On versions 7.0, 7.7 and 8.5, I see rule squid:S2111 / java:S2111 (the key changed at some point), which states that calling the BigDecimal constructor with a double parameter is bad for things like 0.1, which lead to a BigDecimal monstrosity with many digits of precision, as 0.1 isn’t represented in FP exactly.

But I see this rule flagged for cases where this clearly isn’t a concern, such as 0.0. Since any integer up to 15 digits can be represented exactly in a double, it follows that any double literal with no more than 15 digits to the left of the decimal point, and only zeroes to the right, can be represented exactly in a Java double. (I’ve checked this out; a call like “new BigDecimal(5000.00)” produces a BigDecimal with an unscaled value of 5000 and a scale of 0; “new BigDecimal(0.0)” leads to an unscaled of 0 and a scale of 0.)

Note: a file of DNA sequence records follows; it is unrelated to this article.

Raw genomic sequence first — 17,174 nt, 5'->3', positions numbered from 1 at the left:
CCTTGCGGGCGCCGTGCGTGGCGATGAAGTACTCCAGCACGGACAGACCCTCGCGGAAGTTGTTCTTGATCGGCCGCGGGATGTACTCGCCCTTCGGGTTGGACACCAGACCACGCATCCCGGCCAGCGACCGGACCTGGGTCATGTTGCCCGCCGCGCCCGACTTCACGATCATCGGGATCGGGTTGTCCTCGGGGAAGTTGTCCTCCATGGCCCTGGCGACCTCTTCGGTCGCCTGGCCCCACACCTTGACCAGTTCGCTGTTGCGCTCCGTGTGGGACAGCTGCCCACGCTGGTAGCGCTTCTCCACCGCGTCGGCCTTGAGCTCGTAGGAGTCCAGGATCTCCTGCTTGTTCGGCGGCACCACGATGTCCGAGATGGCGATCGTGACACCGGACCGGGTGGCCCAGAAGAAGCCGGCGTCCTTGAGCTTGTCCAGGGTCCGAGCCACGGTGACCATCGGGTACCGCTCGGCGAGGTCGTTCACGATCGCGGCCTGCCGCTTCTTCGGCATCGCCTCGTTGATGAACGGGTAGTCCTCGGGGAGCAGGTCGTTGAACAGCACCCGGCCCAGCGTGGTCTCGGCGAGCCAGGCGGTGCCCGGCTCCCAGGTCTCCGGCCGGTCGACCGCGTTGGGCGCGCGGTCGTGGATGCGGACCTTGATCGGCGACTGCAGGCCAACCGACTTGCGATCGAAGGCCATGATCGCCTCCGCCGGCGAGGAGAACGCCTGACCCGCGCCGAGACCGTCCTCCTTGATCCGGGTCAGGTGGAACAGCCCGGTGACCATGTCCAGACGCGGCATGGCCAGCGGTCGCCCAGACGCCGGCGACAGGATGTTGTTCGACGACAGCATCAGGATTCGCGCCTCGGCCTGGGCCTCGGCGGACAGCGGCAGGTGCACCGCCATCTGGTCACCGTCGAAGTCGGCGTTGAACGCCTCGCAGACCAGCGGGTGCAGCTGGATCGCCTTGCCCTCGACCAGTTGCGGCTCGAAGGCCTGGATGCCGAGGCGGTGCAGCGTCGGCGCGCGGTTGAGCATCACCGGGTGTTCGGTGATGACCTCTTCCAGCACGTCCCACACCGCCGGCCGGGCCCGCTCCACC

So it seems that anything of the form ^\d{0,15}.0*$ (or the equivalent in whatever regex SQ uses) should be a smell rather than a bug. (Actually, anything in which the fractional part reduces to a fraction in which the denominator is a power of 2, is fine, so things like 0.5 or 1.625 would also be OK, but picking those out would be harder. Perhaps the scanner can actually call the constructor and compare the printed output to the double, or compare the precision to the length of the double literal, or something like that.)

If the “OK” cases were to be considered smells while “bad” cases like 0.1 remain bugs, how would we handle one rule being classified two ways? Perhaps fork off a separate rule for the “OK” cases and make sure the rules are exact enough to guarantee that any use of the double constructor triggers exactly one of the two rules.